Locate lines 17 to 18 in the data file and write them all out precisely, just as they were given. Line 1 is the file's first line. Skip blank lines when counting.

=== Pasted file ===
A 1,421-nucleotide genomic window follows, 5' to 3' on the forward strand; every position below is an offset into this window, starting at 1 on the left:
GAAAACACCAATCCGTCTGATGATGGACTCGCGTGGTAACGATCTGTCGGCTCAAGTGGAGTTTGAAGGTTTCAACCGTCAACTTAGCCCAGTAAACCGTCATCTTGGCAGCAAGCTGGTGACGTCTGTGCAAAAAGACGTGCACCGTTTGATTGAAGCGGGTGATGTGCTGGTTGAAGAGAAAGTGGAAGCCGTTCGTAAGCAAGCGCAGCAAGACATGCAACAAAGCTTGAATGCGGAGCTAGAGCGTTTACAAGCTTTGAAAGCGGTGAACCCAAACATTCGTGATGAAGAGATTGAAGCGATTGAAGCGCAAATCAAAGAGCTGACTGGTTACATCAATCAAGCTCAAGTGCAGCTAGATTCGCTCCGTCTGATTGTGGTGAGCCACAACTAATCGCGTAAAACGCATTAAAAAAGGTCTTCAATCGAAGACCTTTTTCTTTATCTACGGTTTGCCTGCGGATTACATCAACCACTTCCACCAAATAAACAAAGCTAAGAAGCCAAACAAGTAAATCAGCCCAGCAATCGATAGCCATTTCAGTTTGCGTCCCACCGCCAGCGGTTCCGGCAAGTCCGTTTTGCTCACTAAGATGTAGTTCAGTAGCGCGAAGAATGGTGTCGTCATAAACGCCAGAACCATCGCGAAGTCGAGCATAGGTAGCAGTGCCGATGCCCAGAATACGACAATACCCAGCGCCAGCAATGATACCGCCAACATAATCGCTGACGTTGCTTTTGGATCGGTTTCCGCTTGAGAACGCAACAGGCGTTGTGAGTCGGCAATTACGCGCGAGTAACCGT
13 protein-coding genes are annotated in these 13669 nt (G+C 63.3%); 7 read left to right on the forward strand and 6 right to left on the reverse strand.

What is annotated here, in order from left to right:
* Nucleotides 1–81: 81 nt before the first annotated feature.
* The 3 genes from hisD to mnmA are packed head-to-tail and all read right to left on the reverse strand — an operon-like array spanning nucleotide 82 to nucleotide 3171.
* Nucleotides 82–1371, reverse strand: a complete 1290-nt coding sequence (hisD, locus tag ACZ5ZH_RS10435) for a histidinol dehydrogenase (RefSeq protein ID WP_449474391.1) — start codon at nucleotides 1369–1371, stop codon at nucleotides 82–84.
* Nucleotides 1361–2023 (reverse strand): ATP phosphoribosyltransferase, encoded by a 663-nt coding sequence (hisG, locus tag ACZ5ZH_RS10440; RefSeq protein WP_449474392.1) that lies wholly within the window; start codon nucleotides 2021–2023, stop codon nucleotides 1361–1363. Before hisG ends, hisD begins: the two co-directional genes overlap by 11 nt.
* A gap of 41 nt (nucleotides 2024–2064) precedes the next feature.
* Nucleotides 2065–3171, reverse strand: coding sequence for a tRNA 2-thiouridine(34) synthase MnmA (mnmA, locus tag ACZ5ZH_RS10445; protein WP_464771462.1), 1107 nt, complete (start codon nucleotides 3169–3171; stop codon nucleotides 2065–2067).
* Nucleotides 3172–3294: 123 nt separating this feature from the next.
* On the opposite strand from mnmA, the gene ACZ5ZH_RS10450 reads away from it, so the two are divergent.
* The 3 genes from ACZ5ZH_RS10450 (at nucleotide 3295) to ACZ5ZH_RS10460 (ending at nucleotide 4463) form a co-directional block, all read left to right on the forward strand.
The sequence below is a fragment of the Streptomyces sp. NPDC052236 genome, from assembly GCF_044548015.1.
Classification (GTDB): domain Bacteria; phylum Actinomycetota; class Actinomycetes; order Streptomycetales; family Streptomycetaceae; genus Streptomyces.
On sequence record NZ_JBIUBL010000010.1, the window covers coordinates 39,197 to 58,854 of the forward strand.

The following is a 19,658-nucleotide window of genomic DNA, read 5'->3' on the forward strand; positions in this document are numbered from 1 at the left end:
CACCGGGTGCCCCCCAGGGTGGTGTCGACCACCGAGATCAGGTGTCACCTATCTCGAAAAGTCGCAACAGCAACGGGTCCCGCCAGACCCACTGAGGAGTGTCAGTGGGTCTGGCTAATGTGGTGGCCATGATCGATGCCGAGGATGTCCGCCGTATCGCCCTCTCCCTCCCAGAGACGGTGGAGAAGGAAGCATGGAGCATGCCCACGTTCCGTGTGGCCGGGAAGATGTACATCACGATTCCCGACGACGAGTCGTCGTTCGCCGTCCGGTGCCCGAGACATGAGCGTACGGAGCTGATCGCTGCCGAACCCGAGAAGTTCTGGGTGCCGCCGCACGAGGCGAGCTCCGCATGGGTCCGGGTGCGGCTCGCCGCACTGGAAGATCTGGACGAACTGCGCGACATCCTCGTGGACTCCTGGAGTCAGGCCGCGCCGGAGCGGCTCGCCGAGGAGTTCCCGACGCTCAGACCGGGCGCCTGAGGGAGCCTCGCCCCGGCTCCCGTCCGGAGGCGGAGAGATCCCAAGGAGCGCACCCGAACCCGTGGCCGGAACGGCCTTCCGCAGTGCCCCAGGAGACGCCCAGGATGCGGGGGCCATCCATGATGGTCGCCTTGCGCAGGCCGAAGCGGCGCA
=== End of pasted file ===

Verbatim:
The following is a 19,658-nucleotide window of genomic DNA, read 5'->3' on the forward strand; positions in this document are numbered from 1 at the left end:
CACCGGGTGCCCCCCAGGGTGGTGTCGACCACCGAGATCAGGTGTCACCTATCTCGAAAAGTCGCAACAGCAACGGGTCCCGCCAGACCCACTGAGGAGTGTCAGTGGGTCTGGCTAATGTGGTGGCCATGATCGATGCCGAGGATGTCCGCCGTATCGCCCTCTCCCTCCCAGAGACGGTGGAGAAGGAAGCATGGAGCATGCCCACGTTCCGTGTGGCCGGGAAGATGTACATCACGATTCCCGACGACGAGTCGTCGTTCGCCGTCCGGTGCCCGAGACATGAGCGTACGGAGCTGATCGCTGCCGAACCCGAGAAGTTCTGGGTGCCGCCGCACGAGGCGAGCTCCGCATGGGTCCGGGTGCGGCTCGCCGCACTGGAAGATCTGGACGAACTGCGCGACATCCTCGTGGACTCCTGGAGTCAGGCCGCGCCGGAGCGGCTCGCCGAGGAGTTCCCGACGCTCAGACCGGGCGCCTGAGGGAGCCTCGCCCCGGCTCCCGTCCGGAGGCGGAGAGATCCCAAGGAGCGCACCCGAACCCGTGGCCGGAACGGCCTTCCGCAGTGCCCCAGGAGACGCCCAGGATGCGGGGGCCATCCATGATGGTCGCCTTGCGCAGGCCGAAGCGGCGCA